Different from previous studies, we analyzed the common DEGs between the ESCC and EAC to find the most important variations in ESCA and identified the important roles of COL1A2 with its similar genes in influencing the immune infiltration in ESCA. However, some limitations still exist in the present study. Firstly, some technical defects of gene chip and sequencing technology existed here. Secondly, we only analyzed the potential biomarker in ESCA and the specific mechanism of immune cell infiltration induced by these genes are needed to be demonstrated in vivo and in vitro experiments.

In summary, we identified COL1A2 and its similar genes as the potential biomarkers for assessing the infiltration levels of immune cells using a comprehensive analysis of bioinformatics, which could help us better understand the mechanism of tumor immune cell infiltration in ESCA. However, more studies are needed to verify these results.

Data Availability

The gene expression data are available in public databases including GEO (https://www.ncbi.nlm.nih.gov/geo/) and TCGA (https://portal.gdc.cancer.gov).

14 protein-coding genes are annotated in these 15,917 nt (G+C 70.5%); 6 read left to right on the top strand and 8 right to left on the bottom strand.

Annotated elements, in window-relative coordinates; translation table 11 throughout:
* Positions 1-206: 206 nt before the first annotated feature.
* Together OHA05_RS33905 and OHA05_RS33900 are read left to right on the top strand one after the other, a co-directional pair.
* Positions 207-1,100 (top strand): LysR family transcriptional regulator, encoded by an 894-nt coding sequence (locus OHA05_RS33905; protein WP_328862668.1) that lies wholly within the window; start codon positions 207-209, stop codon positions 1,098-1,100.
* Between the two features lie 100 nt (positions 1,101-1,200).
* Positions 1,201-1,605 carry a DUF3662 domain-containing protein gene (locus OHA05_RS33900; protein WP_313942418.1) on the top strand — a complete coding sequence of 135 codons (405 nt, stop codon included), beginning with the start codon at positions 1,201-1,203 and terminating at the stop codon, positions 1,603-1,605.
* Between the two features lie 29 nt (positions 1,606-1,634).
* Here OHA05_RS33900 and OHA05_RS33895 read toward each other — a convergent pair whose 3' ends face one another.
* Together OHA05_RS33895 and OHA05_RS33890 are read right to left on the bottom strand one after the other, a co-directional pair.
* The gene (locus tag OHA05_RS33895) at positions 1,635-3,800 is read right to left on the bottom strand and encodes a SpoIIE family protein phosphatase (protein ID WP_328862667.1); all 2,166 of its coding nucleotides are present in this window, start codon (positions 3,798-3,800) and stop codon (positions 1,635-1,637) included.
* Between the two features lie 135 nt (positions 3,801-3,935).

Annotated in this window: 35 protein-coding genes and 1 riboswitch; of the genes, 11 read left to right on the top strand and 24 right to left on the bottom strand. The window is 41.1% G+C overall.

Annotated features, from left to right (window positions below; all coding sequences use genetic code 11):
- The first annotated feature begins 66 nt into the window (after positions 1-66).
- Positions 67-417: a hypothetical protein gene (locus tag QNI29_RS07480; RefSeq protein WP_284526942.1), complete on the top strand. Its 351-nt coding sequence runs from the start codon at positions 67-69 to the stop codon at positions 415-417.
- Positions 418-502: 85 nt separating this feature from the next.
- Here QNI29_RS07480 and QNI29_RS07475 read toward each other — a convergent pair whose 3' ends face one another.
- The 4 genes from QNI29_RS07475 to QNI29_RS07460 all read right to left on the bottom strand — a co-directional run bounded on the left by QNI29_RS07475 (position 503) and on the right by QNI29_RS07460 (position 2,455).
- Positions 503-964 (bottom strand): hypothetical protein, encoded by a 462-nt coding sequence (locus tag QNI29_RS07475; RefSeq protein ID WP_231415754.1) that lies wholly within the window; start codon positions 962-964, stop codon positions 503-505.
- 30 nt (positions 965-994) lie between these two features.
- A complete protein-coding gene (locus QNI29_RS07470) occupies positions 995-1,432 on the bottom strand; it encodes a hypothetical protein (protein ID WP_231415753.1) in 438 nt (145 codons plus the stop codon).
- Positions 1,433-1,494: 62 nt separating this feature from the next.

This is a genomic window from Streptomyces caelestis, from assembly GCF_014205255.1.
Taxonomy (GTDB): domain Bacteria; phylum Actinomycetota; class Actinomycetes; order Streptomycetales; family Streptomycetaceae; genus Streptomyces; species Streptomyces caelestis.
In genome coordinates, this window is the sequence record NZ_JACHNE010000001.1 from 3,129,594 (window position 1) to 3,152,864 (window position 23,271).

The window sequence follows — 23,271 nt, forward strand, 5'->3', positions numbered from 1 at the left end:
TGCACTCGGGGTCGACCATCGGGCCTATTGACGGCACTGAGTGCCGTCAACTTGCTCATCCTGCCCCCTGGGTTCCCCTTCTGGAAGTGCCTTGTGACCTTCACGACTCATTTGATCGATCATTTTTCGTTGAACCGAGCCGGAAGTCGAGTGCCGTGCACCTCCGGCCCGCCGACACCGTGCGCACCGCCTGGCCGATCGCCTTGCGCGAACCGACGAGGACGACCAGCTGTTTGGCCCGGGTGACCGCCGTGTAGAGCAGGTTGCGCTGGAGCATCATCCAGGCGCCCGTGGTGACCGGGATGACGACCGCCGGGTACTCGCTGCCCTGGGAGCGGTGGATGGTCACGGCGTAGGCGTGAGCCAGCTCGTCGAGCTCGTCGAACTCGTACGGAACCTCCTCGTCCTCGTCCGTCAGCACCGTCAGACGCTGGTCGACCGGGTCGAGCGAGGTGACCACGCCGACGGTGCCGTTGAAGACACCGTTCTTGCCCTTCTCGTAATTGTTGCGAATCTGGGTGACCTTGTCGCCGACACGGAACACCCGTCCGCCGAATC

Competing Interests

The authors declare that there are no competing interests associated with the manuscript.

Funding

This work was supported by the National Natural Science Foundation of China [grant number 81672688]; the Natural Science Foundation of Hunan Province, China [grant number 2019JJ50359]; the College Students’ Innovative Entrepreneurial Training Plan Program of China [grant number 2020105330254]; and the Graduate research innovation project of Central South University [grant number 2020zzts887].